Several years ago my family wanted to do something different so I suggested that the adults shop for each other at flea markets. We still exchanged gifts, but at a fraction of the price. That Christmas was different, alright. Where normally we would remove price tags, that year we gleefully bragged about how little we’d spent on the gift. We all had so much fun laughing.

Even though you’ll spend less shopping at flea markets, that doesn’t mean that less thought goes into the gifts. You should give some thought to what others might like, what they collect, or what they definitely would not want. Spending a large amount on a gift doesn’t guarantee the recipient will like it. At least this way, if they don’t like it, they don’t have to feel as guilty about wasted money.

What do you collect?
What do you collect?
Affordable Jewelry
Affordable Jewelry
Thrifty Fun

Because it’s thrifty, this is a way for everyone to feel equally involved in gift-giving since differences in amount spent are not as evident. It’s possible to find a treasure – something that is worth more than its price, or that will appreciate with time. You can also include “White Elephant” gifts (things you already have but don’t use) or homemade gifts.img_1944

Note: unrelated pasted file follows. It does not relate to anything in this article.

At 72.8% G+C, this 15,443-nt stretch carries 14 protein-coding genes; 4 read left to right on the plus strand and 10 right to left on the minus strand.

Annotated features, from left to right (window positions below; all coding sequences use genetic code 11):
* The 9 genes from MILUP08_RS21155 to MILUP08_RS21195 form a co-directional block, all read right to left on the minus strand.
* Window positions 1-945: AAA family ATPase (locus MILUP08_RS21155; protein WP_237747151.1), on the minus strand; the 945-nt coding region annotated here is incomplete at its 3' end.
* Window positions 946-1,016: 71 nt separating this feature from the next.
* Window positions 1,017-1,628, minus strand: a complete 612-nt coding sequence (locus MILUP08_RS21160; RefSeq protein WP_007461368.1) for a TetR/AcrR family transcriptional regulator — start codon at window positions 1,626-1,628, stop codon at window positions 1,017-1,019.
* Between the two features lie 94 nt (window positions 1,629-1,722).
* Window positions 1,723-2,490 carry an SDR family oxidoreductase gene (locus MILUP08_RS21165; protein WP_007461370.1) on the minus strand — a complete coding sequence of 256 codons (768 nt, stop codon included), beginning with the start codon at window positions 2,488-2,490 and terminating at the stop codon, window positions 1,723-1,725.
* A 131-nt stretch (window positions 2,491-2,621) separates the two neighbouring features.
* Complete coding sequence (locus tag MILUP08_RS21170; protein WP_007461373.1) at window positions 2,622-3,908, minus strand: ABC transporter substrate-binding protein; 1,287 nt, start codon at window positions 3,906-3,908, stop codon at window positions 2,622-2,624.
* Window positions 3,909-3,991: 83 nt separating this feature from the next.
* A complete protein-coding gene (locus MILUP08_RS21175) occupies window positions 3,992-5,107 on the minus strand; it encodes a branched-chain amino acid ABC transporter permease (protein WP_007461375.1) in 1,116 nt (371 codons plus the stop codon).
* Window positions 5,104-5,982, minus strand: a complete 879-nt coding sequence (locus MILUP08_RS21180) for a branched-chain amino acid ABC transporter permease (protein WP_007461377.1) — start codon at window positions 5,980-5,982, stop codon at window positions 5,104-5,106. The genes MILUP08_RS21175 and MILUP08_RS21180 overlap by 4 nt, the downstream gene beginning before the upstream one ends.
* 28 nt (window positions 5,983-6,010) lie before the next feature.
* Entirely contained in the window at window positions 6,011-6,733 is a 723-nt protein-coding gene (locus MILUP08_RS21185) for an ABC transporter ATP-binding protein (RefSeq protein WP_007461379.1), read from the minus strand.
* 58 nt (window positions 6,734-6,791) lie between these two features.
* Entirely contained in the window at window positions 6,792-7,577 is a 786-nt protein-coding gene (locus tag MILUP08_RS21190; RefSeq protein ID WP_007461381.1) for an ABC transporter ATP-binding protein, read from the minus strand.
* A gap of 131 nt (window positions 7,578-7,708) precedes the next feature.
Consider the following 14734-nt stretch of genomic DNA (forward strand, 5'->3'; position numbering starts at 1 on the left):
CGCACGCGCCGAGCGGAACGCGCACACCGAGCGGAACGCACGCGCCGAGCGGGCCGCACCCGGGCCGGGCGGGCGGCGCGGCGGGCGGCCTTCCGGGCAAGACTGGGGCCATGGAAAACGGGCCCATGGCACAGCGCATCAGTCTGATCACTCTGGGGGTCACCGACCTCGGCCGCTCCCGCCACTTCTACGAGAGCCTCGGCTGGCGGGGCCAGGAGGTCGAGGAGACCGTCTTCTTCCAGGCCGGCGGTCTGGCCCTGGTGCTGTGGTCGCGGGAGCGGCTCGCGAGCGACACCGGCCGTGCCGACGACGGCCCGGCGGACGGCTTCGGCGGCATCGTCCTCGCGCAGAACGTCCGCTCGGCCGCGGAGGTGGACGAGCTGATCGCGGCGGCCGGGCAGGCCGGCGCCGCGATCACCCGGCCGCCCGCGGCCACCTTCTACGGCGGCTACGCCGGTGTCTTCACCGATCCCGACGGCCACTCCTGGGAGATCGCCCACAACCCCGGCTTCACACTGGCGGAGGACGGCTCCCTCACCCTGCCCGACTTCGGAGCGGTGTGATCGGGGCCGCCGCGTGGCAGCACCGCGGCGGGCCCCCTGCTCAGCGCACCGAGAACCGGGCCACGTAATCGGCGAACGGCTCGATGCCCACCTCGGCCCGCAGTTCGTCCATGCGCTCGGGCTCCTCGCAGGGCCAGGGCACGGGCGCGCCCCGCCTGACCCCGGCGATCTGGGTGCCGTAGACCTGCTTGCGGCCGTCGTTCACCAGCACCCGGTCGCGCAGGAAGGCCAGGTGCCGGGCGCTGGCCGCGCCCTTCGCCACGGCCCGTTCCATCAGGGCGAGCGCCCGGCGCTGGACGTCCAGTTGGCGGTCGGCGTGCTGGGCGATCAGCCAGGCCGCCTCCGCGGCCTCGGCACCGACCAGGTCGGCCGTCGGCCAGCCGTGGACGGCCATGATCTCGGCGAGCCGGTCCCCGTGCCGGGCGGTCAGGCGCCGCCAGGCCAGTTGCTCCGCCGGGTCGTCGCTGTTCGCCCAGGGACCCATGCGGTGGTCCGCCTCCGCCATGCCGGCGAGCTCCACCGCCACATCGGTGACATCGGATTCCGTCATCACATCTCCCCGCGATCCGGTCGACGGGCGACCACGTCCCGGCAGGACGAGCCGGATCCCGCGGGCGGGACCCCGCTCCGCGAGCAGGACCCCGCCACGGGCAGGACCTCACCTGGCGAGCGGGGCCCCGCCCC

Flea Market Christmas Decorating

Gifts aren’t the only thing you can find at flea markets, you can find some great decorations, too. You can find things to fit any decorating style, or recreate the feel of your grandmother’s house.

Flea Market Christmas Decorations
Flea Market Christmas Decorations
Santa Claus
Santa Claus
Have a Merry and Memorable Flea Market Christmas
Crafty Snowmen
Christmas Games

Need a gift for one of those crazy Christmas games? Look no further than your closest flea market for something that will be the life of the party!img_1938

Record Your Memories

I think I can guarantee that if you have a Flea Market Christmas it will be one you will never forget! Be sure to take some pictures, and you might want to record the details in your Email Journal so you can relive it at future family get-togethers.

If I were shopping for a gift for you, what should I look for?

All photos taken at Bella Vista Vintage in Bella Vista, Arkansas.

Post shared on Hearts for Home Blog HopThe Homesteader HopOur Simple Homestead Blog Hop and The Modern Homesteading Blog Hop.

Related Reading

Let’s Go Flea Marketing!

Have a Merry and Memorable Flea Market Christmas
Have a Merry and Memorable Flea Market Christmas

Save Your Memories with an Easy Email Journal